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Theme Tuesday - Vincent Van Gogh - Dreams (1990)

In honor of his birthday on March 30th, I will be devoting March to exploring portrayals of the artist Vincent Van Gogh on film.

Only one segment (Crows) of Kurosawa’s films is actually dedicated to Van Gogh, but the admiration that he had for the artist’s bold visual style and compositions is felt throughout this gorgeous film. I think when Kurosawa made his first color film with Dodes’ka-den, he just charged ahead with this new aspect of his artistry and never looked back. Ran and Kagemusha perhaps his most visually bold feasts of colors, but Dreams is truly Kurosawa at his most creatively unfettered. This was his first film in a long time of which he was the only author of the screenplay. While many Kurosawa films feature extremely tight stories with strong performances, this does not feature either of those. It’s almost as if Kurosawa had forsaken those elements in creating this film, which is not at all an insult, since dreams don’t often feature those elements.

As for “Crows,” this is perhaps the most childlike of the dreams, even more so than the one that featured actual children such as “Sunshine Through the Rain” and “Peach Orchard.” Children’s imaginations are often more dreamlike simply because they haven’t been inculcated by years of norms and physics. When the young Japanese artist runs through Van Gogh’s paintings, this is exactly what a child would imagine. Just like in Lust for Life, Van Gogh’s Wheatfield of Crows is featured prominently, but whereas in that movie the painting of Crows was depicted as Van Gogh dealing with his mental illness, it serves as the entry into the dream in this picture instead, and instead of looking into Van Gogh’s psyche we get a glimpse into Kurosawa’s.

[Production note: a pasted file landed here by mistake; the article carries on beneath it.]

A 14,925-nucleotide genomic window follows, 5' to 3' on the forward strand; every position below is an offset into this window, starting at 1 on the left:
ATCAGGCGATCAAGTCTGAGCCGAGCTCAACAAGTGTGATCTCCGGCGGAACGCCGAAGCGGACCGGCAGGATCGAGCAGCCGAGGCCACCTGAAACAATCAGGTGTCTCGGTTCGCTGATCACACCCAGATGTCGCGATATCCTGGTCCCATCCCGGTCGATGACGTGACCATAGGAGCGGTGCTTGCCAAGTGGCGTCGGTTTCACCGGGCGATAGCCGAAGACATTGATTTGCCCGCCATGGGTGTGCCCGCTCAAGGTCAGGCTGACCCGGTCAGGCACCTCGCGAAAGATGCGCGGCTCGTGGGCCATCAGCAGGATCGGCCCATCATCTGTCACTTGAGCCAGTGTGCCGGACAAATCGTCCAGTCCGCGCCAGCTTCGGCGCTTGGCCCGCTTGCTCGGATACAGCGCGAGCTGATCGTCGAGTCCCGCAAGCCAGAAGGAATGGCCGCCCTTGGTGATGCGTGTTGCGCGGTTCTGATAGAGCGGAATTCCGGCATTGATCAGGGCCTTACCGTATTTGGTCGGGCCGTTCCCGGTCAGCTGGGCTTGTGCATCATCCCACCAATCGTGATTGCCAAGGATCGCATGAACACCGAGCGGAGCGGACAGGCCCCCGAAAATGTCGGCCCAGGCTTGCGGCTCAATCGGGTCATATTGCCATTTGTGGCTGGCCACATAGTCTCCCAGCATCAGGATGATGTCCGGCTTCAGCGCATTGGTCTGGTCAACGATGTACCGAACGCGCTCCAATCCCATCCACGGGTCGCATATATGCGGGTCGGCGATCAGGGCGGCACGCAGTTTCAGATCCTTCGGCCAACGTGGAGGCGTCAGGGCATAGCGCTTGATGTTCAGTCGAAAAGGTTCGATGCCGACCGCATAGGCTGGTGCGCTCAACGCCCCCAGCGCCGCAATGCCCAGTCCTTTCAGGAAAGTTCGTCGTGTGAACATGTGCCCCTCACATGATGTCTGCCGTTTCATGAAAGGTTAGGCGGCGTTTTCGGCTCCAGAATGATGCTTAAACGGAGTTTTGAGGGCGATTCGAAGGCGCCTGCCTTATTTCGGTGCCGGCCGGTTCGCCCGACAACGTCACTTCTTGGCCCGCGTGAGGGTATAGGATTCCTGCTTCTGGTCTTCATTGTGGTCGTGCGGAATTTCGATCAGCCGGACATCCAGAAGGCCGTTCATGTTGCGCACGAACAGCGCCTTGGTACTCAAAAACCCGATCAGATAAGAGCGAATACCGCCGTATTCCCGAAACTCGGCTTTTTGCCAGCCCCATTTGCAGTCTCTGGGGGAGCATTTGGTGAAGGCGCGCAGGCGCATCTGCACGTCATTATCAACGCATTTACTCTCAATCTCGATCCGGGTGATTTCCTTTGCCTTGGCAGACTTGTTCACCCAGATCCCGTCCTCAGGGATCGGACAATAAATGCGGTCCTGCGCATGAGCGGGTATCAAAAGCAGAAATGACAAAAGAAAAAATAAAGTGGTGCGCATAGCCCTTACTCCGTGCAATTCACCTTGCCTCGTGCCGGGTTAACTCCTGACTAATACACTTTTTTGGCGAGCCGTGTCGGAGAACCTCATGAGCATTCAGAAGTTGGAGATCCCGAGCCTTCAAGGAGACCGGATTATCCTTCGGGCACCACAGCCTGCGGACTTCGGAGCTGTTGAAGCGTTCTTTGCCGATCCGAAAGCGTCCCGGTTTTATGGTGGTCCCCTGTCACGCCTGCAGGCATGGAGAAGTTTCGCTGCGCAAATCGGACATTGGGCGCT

A throwaway line when Van Gogh (an admittedly not great Martin Scorsese) says that he cut off his ear because he couldn’t capture it in a self-portrait is not only pure mythology, but it also plays into the belief of how much an artist’s being is incorporated into his or her work. Even if auteur theory is debated even to this day, Kurosawa clearly believed in it. What’s even more fascinating is his humility. This movie was possibly basically because his fanboys wanted to make his work possible. Spielberg would pay for it essentially, and Lucas’s Industrial Light and Magic helped pull off the stunning visual effects in the film. Not to mention that Scorsese plays Van Gogh, when really the roles should have been reversed, with Kurosawa himself playing Van Gogh and Scorsese the young artist. There is a great list on Letterboxd, which compiled Kurosawa’s favorite films and his quotes about them, and the best thing about it is just how glowingly he writes about artists who clearly admired him greatly and learned from him. Even if he knew he was extremely accomplished, he knew that art demands change and always trying to see the world in a different way, and this film and all of Kurosawa’s career is a testament to that belief.

 

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